- About 2 tbsp Garlic powder ($2/2.25 oz jar)
- About 3 tbsp Coarse sea salt (about $3/22 oz)
- Pour the canola oil into your pot and place on the stove over medium-high heat. Set the candy thermometer on the side and heat the oil to between 325°-350° F.
- Prepare your draining/cooling area by lining a baking sheet with a double layer of paper towels.
- Wash and scrub the potatoes, removing any eyes or rotten spots. Keeping the skin on, slice the potatoes into discs about 1/16th of an inch thick. If you’re using a mandoline, be sure to use the hand guard. If you’re using a knife, count your fingers when you’re done.
Seriously, watch your fingers.
- In batches of about a handful, GENTLY, place the chips into the oil (splattering hot oil on yourself is a lesson you only need to learn once). Fry for 2 minutes, flip them if you can with your grabbing implement, and fry for another two minutes.
Slide those puppies in and watch 'em sizzle.
- Using your grabber, pull the chips out of the oil and place on the paper towels to drain. Wait for the oil to come back up to temperature and repeat.
- Make sure to flip your chips to get all of the excess oil off; once they’ve drained, throw them in a mixing bowl. Crush up the rosemary and sprinkle in with your garlic and salt. Toss everything together, seasoning to taste, and serve (hopefully to your model friend).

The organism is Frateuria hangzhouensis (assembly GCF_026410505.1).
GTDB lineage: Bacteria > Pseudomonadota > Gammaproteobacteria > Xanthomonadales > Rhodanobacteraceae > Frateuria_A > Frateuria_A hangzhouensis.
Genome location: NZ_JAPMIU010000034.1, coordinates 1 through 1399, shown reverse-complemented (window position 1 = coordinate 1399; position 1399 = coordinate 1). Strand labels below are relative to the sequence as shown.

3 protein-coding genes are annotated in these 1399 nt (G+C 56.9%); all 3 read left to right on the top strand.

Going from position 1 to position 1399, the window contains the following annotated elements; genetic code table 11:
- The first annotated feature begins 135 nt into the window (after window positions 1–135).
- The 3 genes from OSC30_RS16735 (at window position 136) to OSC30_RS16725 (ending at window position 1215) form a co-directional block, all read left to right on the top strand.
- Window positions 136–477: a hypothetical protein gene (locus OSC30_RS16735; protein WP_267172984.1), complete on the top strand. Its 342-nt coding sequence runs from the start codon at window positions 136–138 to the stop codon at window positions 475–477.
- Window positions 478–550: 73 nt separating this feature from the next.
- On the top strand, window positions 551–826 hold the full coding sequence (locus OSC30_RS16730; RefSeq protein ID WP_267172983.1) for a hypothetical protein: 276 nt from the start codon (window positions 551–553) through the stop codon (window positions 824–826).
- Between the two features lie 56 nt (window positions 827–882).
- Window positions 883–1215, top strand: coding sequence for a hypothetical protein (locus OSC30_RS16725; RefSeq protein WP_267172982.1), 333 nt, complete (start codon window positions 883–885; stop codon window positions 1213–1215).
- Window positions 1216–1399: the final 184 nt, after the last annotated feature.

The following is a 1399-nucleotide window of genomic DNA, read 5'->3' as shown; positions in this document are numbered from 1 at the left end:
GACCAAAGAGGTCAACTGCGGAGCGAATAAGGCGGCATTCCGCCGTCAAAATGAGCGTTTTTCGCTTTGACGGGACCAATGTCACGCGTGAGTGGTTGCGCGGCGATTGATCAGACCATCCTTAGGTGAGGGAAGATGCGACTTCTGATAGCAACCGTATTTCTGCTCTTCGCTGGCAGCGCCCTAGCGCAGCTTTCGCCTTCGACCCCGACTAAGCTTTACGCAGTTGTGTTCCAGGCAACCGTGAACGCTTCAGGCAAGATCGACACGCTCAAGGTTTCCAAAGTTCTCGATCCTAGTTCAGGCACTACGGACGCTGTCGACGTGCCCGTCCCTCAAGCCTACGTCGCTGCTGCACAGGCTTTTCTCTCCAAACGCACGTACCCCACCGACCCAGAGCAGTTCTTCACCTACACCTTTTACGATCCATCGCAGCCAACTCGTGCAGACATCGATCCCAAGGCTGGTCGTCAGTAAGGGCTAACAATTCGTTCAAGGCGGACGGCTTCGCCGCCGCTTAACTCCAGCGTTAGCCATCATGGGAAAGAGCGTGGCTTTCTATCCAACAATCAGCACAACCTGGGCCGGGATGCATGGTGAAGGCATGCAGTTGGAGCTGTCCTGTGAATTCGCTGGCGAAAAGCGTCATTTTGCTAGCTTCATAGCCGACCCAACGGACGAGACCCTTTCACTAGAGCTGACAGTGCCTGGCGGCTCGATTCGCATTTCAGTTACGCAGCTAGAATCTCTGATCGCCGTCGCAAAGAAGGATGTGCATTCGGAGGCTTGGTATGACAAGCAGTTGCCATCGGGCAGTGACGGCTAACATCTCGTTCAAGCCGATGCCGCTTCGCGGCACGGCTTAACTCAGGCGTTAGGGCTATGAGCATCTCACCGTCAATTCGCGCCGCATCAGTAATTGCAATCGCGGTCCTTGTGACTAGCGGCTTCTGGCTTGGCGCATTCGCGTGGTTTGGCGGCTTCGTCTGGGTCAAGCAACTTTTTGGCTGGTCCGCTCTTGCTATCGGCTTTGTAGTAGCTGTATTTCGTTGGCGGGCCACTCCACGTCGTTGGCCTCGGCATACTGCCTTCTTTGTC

Toss until bursting with flavor.
Plain old ketchup will definitely do the trick if you want to dip these chips, but for some extra joie de vivre, mix a few tablespoons of mayo with a few dashes of lemon juice and hot sauce to taste.
Get hip to the dip.
How many times have you found yourself sitting at home wondering, “I wonder where I can get some fresh sunchokes and purple majesty potatoes?” Well wonder no longer my friends. We may not be the first to break the news of the site What Is Fresh? but we’re not ashamed to hop on the heap ‘o praise bandwagon. Highlighting over 40 different farmers markets across Manhattan and Brooklyn, it’s a one-stop-shop for finding out who’s got what and planning your meals around the freshest ingredients in town. Help a farmer, get choice goods, and eat deliciously. Check it soon and check it often.